The summer conference submission season is slowly subsiding and after reading through a combined total of a few thousand submissions I’ve got some hastily compiled thoughts. But before we get started, a disclaimer: I don’t publicly present. My views on this are from the perspective of a submission reviewer and audience member. And remember, we want to say yes. We have slots to fill and there’s nothing more satisfying than giving a new speaker a chance and seeing the feedback consist of nothing but 10’s. Read on →

I’m the only infrastructure person on a number of my projects and it’s sometimes difficult to find someone to review pull requests. So, in self-defence, I’ve adopted git precommit hooks as a way to ensure I don’t make certain tedious mistakes before burning through peoples time and goodwill. In this post we’ll look at how pre-commit and terraform can be combined. pre-commit is “A framework for managing and maintaining multi-language pre-commit hooks” that has a comprehensive selection of community written extensions. Read on →

When it comes to Amazon Web Services support Terraform has coverage that’s second to none. It includes most of Amazons current services, rapidly adds newly released ones, and even helps granularise existing resources by adding terraform specific extensions for things like individual rules with aws_security_group_rule. This awesome coverage makes it even more jarring when you encounter one of the rare edge cases, such as VPC default security groups. It’s worth taking a step back and thinking about how Terraform normally works. Read on →

Terraform code reuse leads to modules. Modules lead to variables and outputs. Variables and outputs lead to massive amount of boilerplate documentation. terraform-docs lets you shortcut some of these steps and jump straight to consistent, easy to use, automatically generated documentation instead. Terraform-docs, a self-contained binary implemented in Go, and released by Segment, provides an efficient way to add documentation to your terraform code without requiring large changes to your workflow or massive amounts of additional boilerplate. Read on →

When I first started my Prometheus experiments with docker-compose one of the most awkward parts of the process, especially to document, were the manual steps required to click around the Grafana dashboard in order to add the Prometheus datasource. Thanks to the wonderful people behind Grafana there has been a push in the newest major version, 5 at time of writing, to make Grafana easier to automate. And it really does pay off. Read on →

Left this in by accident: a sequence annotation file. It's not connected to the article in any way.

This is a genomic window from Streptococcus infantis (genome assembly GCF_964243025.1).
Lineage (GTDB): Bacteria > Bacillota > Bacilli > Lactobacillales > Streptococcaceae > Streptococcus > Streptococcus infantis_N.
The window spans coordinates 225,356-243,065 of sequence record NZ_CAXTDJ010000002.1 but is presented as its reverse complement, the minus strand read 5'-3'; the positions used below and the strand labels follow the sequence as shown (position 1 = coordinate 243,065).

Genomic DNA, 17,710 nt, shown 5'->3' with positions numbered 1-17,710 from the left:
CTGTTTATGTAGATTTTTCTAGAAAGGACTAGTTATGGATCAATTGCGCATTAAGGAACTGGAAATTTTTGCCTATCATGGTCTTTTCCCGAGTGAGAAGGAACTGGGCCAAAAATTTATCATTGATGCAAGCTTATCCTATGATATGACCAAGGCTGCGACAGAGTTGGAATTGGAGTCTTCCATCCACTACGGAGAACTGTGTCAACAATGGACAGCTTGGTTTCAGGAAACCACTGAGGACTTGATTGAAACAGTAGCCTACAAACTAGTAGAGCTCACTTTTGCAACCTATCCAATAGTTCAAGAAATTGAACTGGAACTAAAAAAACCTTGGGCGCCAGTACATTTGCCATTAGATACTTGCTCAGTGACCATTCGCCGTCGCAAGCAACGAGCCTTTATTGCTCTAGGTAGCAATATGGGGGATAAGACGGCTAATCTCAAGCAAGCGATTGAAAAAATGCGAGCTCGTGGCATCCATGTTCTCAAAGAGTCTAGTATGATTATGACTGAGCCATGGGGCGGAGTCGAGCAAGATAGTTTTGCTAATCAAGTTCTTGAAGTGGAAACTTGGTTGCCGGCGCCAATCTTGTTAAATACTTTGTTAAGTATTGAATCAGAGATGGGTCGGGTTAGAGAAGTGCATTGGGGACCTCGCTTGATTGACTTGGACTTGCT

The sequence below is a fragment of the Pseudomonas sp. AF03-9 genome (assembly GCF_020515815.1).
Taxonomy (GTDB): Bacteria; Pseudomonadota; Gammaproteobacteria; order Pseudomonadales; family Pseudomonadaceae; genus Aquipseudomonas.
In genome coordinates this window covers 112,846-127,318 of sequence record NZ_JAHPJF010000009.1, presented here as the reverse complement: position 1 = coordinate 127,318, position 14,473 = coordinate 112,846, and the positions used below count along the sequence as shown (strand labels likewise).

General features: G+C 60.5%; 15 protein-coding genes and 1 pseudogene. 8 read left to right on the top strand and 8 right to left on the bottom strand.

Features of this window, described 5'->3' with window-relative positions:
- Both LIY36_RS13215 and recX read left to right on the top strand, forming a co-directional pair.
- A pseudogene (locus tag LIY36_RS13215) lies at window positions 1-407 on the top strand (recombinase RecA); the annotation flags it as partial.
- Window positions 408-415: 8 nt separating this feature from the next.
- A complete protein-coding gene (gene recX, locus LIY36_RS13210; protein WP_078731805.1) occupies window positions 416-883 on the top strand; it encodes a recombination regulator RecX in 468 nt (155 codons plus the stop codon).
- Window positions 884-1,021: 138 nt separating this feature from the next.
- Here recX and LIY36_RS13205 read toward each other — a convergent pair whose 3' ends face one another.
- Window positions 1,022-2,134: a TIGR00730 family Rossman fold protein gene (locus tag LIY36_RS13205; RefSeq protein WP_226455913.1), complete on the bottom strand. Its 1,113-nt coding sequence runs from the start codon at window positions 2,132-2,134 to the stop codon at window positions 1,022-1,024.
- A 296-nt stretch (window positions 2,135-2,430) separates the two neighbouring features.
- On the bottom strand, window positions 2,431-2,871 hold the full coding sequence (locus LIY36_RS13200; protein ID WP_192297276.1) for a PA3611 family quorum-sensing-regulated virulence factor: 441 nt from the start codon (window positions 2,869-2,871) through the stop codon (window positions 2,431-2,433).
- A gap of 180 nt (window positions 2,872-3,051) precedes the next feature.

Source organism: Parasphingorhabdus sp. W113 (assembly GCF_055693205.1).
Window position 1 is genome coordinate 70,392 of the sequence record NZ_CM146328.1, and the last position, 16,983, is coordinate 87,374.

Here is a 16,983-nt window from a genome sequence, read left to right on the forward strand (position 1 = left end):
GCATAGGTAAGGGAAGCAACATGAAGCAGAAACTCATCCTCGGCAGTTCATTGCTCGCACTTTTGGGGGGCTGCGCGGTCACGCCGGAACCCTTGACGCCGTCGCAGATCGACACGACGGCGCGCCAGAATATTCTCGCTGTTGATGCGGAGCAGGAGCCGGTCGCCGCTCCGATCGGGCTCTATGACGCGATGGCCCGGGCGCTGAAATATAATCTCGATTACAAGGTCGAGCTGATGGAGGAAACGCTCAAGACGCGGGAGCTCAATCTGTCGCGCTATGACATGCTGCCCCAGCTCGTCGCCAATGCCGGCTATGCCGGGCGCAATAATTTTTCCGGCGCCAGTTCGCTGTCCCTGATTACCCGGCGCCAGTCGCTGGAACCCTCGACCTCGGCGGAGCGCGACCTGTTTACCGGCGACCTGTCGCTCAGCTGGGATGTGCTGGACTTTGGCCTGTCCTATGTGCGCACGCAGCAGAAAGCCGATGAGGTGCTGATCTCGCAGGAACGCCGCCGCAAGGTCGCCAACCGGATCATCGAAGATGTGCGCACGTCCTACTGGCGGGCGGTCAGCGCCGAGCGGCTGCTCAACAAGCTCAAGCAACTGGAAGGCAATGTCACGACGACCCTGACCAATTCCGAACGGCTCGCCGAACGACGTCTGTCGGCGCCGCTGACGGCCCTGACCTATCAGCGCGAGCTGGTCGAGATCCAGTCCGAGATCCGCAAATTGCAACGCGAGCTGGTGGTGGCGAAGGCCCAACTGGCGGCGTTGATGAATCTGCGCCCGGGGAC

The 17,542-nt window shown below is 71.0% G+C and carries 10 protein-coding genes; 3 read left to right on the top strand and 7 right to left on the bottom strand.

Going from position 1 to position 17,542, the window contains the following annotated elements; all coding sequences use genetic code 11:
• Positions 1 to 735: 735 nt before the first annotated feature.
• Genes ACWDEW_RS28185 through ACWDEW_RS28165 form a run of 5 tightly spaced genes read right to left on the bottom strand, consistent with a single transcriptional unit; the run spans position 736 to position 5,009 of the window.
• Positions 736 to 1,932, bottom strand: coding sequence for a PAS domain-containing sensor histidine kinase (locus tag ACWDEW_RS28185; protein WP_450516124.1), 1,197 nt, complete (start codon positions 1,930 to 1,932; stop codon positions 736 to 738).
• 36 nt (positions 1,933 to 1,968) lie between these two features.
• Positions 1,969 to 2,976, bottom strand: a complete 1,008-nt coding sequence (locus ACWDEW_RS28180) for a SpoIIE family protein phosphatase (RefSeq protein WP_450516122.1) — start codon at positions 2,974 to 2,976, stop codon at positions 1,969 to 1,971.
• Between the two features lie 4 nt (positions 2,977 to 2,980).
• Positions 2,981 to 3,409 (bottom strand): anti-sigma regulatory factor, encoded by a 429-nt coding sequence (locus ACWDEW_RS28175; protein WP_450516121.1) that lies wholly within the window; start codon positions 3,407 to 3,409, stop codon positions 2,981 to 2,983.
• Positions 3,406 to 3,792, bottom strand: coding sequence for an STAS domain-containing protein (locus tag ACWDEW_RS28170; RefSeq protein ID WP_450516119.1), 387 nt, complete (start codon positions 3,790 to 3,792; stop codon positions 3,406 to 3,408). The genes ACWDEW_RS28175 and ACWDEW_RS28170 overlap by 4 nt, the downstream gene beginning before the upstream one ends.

I’m a big fan of baking testing into build and delivery pipelines so when a new tool pops up in that space I like to take a look at what features it brings to the table and how much effort it’s going to take to roll out. The Aqua Security microscanner, from a company you’ve probably seen at least one excellent tech talk from in the last year, is a quite a new release that surfaces vulnerable operating systems packages in your container builds. Read on →

Despite the number of Amazon Web Services that have the word simple in their titles, keeping on top of a large cloud deployment isn’t an easy ask. There are a lot of important, complex, aspects to consider so it’s advisable to pay attention to the best practices, reference architectures, and benchmarks published by AWS and their partners. In this post we’ll take a look at the CIS security benchmark and a tool that will save you a lot of manual verifying. Read on →

After finding a bug in my custom written, bulk code comment / uncomment, vim function I decided to invest a little time to find a mature replacement that would remove my maintenance burden. In addition to removing my custom code I wanted a packaged solution, to make it easier to include across all of my vim installs. After a little googling I found the ideal solution, the vim-commentary plugin. It ticks all my check boxes: mature enough all the obvious bugs should have been found receives attention when it needs it has a narrow, well defined, focus as a user it works the way I’d have approached it And while it’s not a selection criteria, Tim Pope writing it is a big plus I use the Vundle package manager for vim so installing commentary was quick and painless. Read on →

After adding AlertManager to my Prometheus test stack in a previous post I spent some time triggering different failiure cases and generating test messages. While it’s slightly satisfying seeing rows change from green to red I soon wanted to actually send real alerts, with all their values somewhere I could easily view. My criteria were: must be easy to integrate with AlertManager must not require external network access must be easy to use from docker-compose should have as few moving parts as possible A few short web searches later I stumbled back onto a small server I’ve used for this in the past - MailHog. Read on →

What’s the use of monitoring if you can’t raise alerts? It’s half a solution at best and now I have basic monitoring working, as discussed in Prometheus experiments with docker-compose, it felt like it was time to add AlertManager, Prometheus often used partner in crime, so I can investigate raising, handling and resolving alerts. Unfortunately this turned out to be a lot harder than ‘just’ adding a basic exporter. Before we delve into the issues and how I worked around them in my implementation let’s see the result of all the work, adding a redis alert and forcing it to trigger. Read on →